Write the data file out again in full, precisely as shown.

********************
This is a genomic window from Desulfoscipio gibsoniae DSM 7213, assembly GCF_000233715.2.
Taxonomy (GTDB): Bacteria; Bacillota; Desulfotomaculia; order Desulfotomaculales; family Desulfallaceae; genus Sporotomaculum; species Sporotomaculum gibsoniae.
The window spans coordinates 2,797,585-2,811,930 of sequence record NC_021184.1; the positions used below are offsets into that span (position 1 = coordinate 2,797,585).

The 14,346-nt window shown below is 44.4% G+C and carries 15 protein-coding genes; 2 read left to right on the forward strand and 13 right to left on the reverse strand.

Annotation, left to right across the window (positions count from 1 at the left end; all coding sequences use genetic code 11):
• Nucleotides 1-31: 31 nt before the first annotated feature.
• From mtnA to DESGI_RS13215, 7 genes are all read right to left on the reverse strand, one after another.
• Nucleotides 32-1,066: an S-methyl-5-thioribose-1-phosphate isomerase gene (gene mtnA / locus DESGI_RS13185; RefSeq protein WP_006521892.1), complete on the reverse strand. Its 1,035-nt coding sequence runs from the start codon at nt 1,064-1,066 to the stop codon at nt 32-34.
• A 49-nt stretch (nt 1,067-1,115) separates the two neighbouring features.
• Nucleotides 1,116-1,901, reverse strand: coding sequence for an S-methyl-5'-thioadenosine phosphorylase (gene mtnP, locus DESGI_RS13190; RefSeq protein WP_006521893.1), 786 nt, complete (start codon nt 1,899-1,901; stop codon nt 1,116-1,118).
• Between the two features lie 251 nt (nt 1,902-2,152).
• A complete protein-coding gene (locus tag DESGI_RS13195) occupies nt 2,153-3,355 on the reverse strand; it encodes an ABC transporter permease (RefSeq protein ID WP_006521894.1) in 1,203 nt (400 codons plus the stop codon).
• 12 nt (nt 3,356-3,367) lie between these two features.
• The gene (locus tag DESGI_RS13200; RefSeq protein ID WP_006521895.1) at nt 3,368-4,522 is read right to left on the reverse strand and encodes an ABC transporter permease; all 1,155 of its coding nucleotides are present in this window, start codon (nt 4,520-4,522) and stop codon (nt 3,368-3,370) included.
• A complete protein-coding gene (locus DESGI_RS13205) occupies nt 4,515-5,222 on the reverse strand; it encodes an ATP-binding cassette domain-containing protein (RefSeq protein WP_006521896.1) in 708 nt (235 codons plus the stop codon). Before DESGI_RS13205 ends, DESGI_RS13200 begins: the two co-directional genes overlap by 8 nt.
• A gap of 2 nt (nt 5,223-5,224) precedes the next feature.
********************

This is a genomic window from Desulfoscipio gibsoniae DSM 7213, assembly GCF_000233715.2.
Taxonomy (GTDB): Bacteria; Bacillota; Desulfotomaculia; order Desulfotomaculales; family Desulfallaceae; genus Sporotomaculum; species Sporotomaculum gibsoniae.
The window spans coordinates 2,797,585-2,811,930 of sequence record NC_021184.1; the positions used below are offsets into that span (position 1 = coordinate 2,797,585).

The 14,346-nt window shown below is 44.4% G+C and carries 15 protein-coding genes; 2 read left to right on the forward strand and 13 right to left on the reverse strand.

Annotation, left to right across the window (positions count from 1 at the left end; all coding sequences use genetic code 11):
• Nucleotides 1-31: 31 nt before the first annotated feature.
• From mtnA to DESGI_RS13215, 7 genes are all read right to left on the reverse strand, one after another.
• Nucleotides 32-1,066: an S-methyl-5-thioribose-1-phosphate isomerase gene (gene mtnA / locus DESGI_RS13185; RefSeq protein WP_006521892.1), complete on the reverse strand. Its 1,035-nt coding sequence runs from the start codon at nt 1,064-1,066 to the stop codon at nt 32-34.
• A 49-nt stretch (nt 1,067-1,115) separates the two neighbouring features.
• Nucleotides 1,116-1,901, reverse strand: coding sequence for an S-methyl-5'-thioadenosine phosphorylase (gene mtnP, locus DESGI_RS13190; RefSeq protein WP_006521893.1), 786 nt, complete (start codon nt 1,899-1,901; stop codon nt 1,116-1,118).
• Between the two features lie 251 nt (nt 1,902-2,152).
• A complete protein-coding gene (locus tag DESGI_RS13195) occupies nt 2,153-3,355 on the reverse strand; it encodes an ABC transporter permease (RefSeq protein ID WP_006521894.1) in 1,203 nt (400 codons plus the stop codon).
• 12 nt (nt 3,356-3,367) lie between these two features.
• The gene (locus tag DESGI_RS13200; RefSeq protein ID WP_006521895.1) at nt 3,368-4,522 is read right to left on the reverse strand and encodes an ABC transporter permease; all 1,155 of its coding nucleotides are present in this window, start codon (nt 4,520-4,522) and stop codon (nt 3,368-3,370) included.
• A complete protein-coding gene (locus DESGI_RS13205) occupies nt 4,515-5,222 on the reverse strand; it encodes an ATP-binding cassette domain-containing protein (RefSeq protein WP_006521896.1) in 708 nt (235 codons plus the stop codon). Before DESGI_RS13205 ends, DESGI_RS13200 begins: the two co-directional genes overlap by 8 nt.
• A gap of 2 nt (nt 5,223-5,224) precedes the next feature.